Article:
Galactic Arena Preview

Galactic Arena Kickstarter Preview 
Storyception Games are beginning their journey on a very ambitious project because Galactic Arena is intended to be the first in a series of five games from the Greek developers that explore the world of galactic conflict that is The Apocalypse Universe. Characters will move between RPGs, tactical board games, dice games and card games.  With such lofty goals it’s important that the first game in such a series hits the ground running and provides a compelling universe that players want to return to. Does Galactic Arena achieve this? The answer is; almost.

Galactic Arena can be best explained as gladiators in space. A pair, or pair of teams, of bad asses from across the galaxy face off in an arena full of traps, barriers and loot crates. Imagine the gladiatorial section form Spartacus without all the bidding and backstabbing and made a lot more dynamic. A veritable rogue’s gallery of galactic gladiators has been assembled, each with unique statistics, weapons and special abilities. If the menagerie of muscle wasn’t enough, your character’s abilities are selected before each match up, meaning that every game can be different even when facing off against the same foes, giving the game plenty of variety.


Combat in Galactic Arena is a relatively simple affair; merely a single dice off with bonus for a character’s attack and defence values. Where the subtlety derives is the use of special abilities, weapons and the application of action points. Every action, from moving to attacking, and even utilising special abilities, uses up action points. In addition, when defending an attack a player is forced to use an action point to defend. Run out of action points and you’re round is over leaving you defenceless and giving your opponent a distinct advantage. The exploitation of these action points is the real meat of the game and its most innovative mechanic. Conserving your action points for your better abilities and attacking your opponent just to force action point loss becomes the important tactical decisions in the game.

The result is a fast two player game that can be played in as little as 15 minutes. Overall it’s a fairly light affair and acts like a small slice of a miniature war-game. I mentioned above the similarities to the combat section of Spartacus, well Galactic Arena creates a deeper more dynamic combat, with more options and movement due to the trap laden arena and special abilities. However, whereas in Spartacus the arena contributed to a larger game, in Galactic Arena this is the whole game and its currently missing some form of tournament or campaign that could help build the game into a more involving event.


I’m going to have to be perfectly honest with you as I have struggled with Galactic Arena. The theme and artwork are very appealing and Storyception Games have obviously spent a lot of time and effort in developing the lore of the Apocalypse Universe. However, I struggled in comprehending the rules. Each time I’ve played I’ve either misinterpreted a rule or had the sinking sensation that I’ve missed an important concept. For such a simple game the written rules make things rather complicated. There’s also the issue with balance. There are 10 characters to choose from, which means there are 30 different weapons and 120 different special abilities potentially in play. Balancing this is going to be a complete nightmare and unfortunately it’s easy to select inappropriate abilities. It can make the game feel imbalanced but I’m sure with more experimenting with the different characters this feeling will go away.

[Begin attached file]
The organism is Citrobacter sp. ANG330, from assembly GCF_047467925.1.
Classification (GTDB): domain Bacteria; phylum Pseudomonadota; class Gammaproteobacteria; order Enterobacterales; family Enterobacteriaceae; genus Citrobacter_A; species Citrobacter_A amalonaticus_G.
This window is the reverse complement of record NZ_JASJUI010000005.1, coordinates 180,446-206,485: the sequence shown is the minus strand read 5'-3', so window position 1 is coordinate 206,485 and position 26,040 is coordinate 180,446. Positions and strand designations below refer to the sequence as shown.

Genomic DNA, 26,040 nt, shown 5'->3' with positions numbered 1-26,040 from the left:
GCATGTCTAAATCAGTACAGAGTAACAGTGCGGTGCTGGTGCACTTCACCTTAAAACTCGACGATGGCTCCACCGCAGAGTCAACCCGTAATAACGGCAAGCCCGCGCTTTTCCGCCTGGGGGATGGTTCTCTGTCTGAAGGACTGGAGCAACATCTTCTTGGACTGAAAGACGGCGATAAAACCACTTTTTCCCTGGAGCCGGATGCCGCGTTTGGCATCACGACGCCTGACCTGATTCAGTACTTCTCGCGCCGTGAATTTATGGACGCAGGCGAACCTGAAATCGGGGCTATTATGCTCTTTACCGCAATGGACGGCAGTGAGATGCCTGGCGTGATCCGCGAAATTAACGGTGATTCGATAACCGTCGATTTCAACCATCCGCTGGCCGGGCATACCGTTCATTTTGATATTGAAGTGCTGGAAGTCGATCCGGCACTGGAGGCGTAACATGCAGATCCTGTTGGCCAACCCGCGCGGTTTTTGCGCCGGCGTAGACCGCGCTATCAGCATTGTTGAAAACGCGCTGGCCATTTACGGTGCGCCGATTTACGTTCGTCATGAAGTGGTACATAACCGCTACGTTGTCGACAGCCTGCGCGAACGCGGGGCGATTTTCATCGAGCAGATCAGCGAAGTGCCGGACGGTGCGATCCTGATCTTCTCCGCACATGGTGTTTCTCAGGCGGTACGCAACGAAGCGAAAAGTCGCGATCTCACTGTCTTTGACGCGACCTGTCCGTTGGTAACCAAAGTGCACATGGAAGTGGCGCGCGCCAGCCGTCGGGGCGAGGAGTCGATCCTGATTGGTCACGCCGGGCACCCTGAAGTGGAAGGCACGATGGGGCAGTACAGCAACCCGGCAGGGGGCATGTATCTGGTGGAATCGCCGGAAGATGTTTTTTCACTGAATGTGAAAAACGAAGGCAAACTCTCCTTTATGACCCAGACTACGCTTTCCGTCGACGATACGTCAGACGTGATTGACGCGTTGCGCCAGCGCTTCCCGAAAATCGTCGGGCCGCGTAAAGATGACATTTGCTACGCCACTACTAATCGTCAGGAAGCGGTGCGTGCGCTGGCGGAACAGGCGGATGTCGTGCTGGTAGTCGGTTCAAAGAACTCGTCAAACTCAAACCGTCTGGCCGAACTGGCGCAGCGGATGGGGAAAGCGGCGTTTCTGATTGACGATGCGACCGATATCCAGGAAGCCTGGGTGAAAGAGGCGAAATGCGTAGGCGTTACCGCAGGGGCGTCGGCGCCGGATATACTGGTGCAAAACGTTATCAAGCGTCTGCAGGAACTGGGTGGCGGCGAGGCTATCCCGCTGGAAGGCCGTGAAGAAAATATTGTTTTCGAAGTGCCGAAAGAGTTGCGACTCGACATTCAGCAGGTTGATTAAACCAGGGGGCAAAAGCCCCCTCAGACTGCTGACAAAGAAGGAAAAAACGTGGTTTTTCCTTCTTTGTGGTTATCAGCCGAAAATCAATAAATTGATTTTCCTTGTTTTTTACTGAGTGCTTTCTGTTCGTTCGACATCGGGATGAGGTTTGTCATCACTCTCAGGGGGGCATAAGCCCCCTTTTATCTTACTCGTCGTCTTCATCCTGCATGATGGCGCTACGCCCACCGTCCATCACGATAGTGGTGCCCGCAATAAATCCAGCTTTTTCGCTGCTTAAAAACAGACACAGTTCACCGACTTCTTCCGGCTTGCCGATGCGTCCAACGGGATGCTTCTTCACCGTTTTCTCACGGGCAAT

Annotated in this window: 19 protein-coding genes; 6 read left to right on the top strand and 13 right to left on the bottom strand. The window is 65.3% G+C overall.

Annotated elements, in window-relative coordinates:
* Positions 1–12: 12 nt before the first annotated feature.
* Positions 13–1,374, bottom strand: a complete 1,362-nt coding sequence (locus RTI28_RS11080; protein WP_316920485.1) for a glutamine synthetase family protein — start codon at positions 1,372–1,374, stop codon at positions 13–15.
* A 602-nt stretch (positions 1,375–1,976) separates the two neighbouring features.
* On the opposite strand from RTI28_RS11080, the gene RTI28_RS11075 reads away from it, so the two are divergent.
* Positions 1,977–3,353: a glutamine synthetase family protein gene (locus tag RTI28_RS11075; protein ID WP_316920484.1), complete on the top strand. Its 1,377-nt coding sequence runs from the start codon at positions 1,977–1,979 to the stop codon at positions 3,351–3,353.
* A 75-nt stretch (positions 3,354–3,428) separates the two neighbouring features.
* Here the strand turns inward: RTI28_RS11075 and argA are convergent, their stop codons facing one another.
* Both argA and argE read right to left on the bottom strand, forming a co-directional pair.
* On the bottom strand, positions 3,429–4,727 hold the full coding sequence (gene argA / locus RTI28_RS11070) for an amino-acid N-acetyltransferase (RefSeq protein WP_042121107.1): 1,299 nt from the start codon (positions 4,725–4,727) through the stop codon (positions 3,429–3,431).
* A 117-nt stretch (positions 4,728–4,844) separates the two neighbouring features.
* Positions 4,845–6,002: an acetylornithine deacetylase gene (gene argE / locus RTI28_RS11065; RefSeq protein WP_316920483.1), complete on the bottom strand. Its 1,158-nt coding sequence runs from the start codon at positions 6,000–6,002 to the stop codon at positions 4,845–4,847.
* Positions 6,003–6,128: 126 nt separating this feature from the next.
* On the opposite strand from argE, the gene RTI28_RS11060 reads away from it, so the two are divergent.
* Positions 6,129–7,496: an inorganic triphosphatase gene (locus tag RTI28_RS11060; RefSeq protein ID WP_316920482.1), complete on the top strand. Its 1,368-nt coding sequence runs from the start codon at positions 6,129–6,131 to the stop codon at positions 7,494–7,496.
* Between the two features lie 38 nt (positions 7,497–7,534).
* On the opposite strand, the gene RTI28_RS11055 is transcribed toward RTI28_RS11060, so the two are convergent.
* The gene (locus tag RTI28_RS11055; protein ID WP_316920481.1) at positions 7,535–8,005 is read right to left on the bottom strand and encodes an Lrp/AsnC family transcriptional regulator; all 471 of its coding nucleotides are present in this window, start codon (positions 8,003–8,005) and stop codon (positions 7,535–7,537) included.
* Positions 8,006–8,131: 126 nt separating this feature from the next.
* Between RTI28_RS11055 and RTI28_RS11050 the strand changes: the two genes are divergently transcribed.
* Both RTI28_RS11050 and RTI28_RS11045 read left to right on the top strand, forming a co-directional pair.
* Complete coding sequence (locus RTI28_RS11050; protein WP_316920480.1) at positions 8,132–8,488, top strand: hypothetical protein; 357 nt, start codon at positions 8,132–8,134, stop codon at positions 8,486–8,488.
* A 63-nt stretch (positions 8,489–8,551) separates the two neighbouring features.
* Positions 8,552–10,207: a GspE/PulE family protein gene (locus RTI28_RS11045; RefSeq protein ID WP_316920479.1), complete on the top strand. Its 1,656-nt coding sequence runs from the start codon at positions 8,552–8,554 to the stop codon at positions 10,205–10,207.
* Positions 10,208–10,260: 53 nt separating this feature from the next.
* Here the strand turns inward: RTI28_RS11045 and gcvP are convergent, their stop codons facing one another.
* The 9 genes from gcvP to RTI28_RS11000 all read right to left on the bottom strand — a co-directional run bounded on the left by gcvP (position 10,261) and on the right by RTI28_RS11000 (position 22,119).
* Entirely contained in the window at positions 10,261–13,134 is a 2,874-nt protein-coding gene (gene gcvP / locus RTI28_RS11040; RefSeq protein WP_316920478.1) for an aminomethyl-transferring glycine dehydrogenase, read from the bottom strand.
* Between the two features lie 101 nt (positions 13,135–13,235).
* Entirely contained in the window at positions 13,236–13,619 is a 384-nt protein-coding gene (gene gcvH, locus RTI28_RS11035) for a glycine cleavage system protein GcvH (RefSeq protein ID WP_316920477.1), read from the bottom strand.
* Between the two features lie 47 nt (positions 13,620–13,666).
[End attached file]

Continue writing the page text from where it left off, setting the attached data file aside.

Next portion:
Now this is a Kickstarter prototype I have been playing and you can argue with being a beta release of the game there’s still plenty of time for the rule book to be tidied up and rules to be clarified. Galactic Arena also created an interesting phenomenon that I’ve not seen amongst my gaming group before. We played the game and discussed its merits and failings and immediately players started to think of ways to fix what they saw as short comings in the game’s design; change the abilities to a card based system, iconography on abilities to reference how it can be played, change the layout of the player cards so that the ability tokens don’t hide the ability text. To me this proves that the game has a big enough draw that my players want to play it and are keen to see the game work.


Galactic Arena holds a lot of promise, drawing from a rich and detailed background setting it creates a tense and fast gladiatorial fighting game. The vast array of characters and special abilities means there’s plenty to customise from game to game and its quick pace and short play length means that the game never outstays its welcome. Unfortunately, the rules as currently written are a bit too loose and need tightening, especially where it come to the application of combat rounds and action point use. If these are done then I can see Galactic Arena being a game players want to come back to and I’m interested to see what the rest of the Apocalypse Universe has to offer.
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